I have no complaints; I think the sound is very good although with 60 year-old ears and not a lot of experience with high-end audio systems I don't know whether MY budget system can be better.

It's kind of like going to a group of wine snobs and saying, "I really like this wine - can you tell me why I should not?" There will always be something "better", make no mistake about it. If I did feel the way you do about my room I would probably just enjoy what I had rather than put the effort in. When I've made changes it is because there is something about what I'm hearing that really bugs me and I know I can improve it because I've heard it done. Music is a wonderful thing, and what a privilege it is to have it brought into your home that way.

That said, very easy and basic steps to take that could help a setup like yours (based entirely on my experience): treat the first reflection point (if there is one - this assumes the speakers are at one end of the room). This treatment could be as simple as a large houseplant (diffusion), but is more commonly done by an absorptive panel. Next, by your description your listening position is up against a (back) wall. That wall ideally should have some diffusion panels against it behind your head. You could also try bass traps in the corners of the room behind the speakers (again, this assumes the system is at one end of the room). If the system is centered in a 22 foot room on the long wall you may not have the issues of a first reflection (except on the ceiling) or corners directly behind the speakers (though you may still benefit from bass traps in the room). You are basically listening nearfield and are probably avoiding some of the problems you may have in a larger room.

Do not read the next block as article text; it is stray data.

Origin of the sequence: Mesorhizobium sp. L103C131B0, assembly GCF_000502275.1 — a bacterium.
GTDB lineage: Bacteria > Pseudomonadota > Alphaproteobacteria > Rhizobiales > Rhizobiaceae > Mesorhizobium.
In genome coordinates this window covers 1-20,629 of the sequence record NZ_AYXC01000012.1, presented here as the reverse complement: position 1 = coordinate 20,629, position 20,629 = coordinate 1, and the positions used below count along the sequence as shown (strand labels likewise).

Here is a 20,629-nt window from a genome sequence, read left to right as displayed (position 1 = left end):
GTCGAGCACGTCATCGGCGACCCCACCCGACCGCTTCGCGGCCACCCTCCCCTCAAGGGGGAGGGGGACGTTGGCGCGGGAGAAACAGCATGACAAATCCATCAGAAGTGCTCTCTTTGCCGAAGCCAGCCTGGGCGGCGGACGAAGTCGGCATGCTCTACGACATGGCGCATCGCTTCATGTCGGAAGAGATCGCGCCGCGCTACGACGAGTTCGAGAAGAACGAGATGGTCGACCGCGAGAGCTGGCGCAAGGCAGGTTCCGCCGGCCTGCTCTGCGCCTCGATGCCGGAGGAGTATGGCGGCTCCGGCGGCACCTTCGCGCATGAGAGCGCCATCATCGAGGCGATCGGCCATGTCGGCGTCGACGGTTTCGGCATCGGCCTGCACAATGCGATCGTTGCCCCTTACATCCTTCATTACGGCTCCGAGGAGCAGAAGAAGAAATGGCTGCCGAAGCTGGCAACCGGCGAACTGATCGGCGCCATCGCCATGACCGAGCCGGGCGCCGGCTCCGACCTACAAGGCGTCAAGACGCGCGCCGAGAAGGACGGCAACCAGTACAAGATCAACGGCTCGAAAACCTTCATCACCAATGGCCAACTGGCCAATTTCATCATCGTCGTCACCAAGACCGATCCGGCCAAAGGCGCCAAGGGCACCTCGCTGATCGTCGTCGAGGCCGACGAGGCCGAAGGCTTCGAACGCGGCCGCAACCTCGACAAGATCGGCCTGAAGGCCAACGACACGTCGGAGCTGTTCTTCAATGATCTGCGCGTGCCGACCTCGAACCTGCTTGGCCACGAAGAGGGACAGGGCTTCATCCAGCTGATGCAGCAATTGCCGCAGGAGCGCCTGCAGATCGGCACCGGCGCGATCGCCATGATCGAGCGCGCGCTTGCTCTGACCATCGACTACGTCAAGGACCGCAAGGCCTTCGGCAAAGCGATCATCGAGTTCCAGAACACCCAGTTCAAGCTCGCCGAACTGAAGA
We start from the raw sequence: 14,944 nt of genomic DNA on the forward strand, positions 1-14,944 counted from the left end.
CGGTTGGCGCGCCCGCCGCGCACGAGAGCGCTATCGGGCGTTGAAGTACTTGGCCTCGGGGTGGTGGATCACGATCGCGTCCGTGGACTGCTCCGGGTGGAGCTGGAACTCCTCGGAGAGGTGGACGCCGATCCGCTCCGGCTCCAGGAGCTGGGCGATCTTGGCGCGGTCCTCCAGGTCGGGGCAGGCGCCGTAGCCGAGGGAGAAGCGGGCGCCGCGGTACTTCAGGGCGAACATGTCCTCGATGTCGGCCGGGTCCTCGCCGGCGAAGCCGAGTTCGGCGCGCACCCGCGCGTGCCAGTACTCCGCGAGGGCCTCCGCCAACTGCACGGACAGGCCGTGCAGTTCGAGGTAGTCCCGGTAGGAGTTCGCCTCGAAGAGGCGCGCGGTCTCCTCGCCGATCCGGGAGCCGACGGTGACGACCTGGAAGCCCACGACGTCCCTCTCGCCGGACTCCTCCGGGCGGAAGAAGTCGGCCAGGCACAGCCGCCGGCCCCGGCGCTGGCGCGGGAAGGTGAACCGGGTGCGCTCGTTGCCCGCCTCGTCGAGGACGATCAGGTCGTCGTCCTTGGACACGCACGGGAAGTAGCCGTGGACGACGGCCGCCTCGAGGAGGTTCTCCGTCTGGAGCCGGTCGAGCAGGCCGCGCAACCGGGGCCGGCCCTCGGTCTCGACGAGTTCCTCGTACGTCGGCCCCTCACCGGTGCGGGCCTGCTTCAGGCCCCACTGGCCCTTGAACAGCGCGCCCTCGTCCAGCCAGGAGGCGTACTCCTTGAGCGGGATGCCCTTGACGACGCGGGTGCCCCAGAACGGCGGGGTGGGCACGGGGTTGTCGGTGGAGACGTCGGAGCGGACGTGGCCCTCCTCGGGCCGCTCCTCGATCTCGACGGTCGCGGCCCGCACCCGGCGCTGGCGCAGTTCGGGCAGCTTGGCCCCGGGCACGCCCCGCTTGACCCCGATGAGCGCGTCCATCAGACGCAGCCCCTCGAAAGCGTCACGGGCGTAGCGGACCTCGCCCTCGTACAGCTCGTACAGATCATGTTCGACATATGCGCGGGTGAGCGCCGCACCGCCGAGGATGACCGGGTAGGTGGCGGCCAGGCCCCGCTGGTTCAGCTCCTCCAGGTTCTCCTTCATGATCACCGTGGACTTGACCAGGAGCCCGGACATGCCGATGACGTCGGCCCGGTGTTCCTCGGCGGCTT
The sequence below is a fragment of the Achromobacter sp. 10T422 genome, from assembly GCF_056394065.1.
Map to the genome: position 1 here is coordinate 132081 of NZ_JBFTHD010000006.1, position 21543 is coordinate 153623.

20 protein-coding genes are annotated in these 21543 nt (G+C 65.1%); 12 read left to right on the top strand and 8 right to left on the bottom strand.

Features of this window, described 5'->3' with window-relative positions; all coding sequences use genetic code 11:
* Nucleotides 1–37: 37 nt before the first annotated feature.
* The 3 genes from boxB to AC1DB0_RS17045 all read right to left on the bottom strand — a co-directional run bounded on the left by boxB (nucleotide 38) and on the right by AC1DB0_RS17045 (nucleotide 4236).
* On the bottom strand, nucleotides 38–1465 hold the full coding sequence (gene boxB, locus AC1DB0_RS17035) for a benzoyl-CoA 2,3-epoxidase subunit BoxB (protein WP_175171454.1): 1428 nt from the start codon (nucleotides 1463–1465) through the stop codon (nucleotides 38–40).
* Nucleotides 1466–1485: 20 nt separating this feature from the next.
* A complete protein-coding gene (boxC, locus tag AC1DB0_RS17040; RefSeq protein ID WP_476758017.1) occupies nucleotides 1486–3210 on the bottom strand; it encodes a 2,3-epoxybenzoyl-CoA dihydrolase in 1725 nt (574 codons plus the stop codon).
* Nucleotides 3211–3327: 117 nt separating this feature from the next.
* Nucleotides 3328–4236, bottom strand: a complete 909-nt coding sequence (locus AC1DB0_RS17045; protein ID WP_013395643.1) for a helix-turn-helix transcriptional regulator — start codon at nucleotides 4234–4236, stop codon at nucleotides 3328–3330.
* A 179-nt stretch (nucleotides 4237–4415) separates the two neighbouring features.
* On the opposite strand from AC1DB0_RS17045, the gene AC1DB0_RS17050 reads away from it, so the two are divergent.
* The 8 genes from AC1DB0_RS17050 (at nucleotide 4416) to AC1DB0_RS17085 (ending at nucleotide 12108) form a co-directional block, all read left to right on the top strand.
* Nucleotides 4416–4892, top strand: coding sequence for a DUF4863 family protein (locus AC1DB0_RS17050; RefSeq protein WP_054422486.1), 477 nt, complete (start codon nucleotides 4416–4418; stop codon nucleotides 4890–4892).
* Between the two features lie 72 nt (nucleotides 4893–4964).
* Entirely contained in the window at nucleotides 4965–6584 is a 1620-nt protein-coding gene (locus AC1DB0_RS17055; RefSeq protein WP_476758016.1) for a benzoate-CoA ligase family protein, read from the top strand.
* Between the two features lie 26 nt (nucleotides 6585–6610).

Good luck, and congratulations on putting together a system you really enjoy.
What Jax said! If the system/room interface provides you with what sounds like real/satisfying music to YOUR ears; COUNT YOUR BLESSINGS!!
Thank you all, very much. I expect that since the speakers are on the long wall I have less of a problem with side reflections but sitting on a couch touching the back wall - even worse with a large picture above the couch - probably introduces some head-on reflections. If it is a problem, what would I be hearing?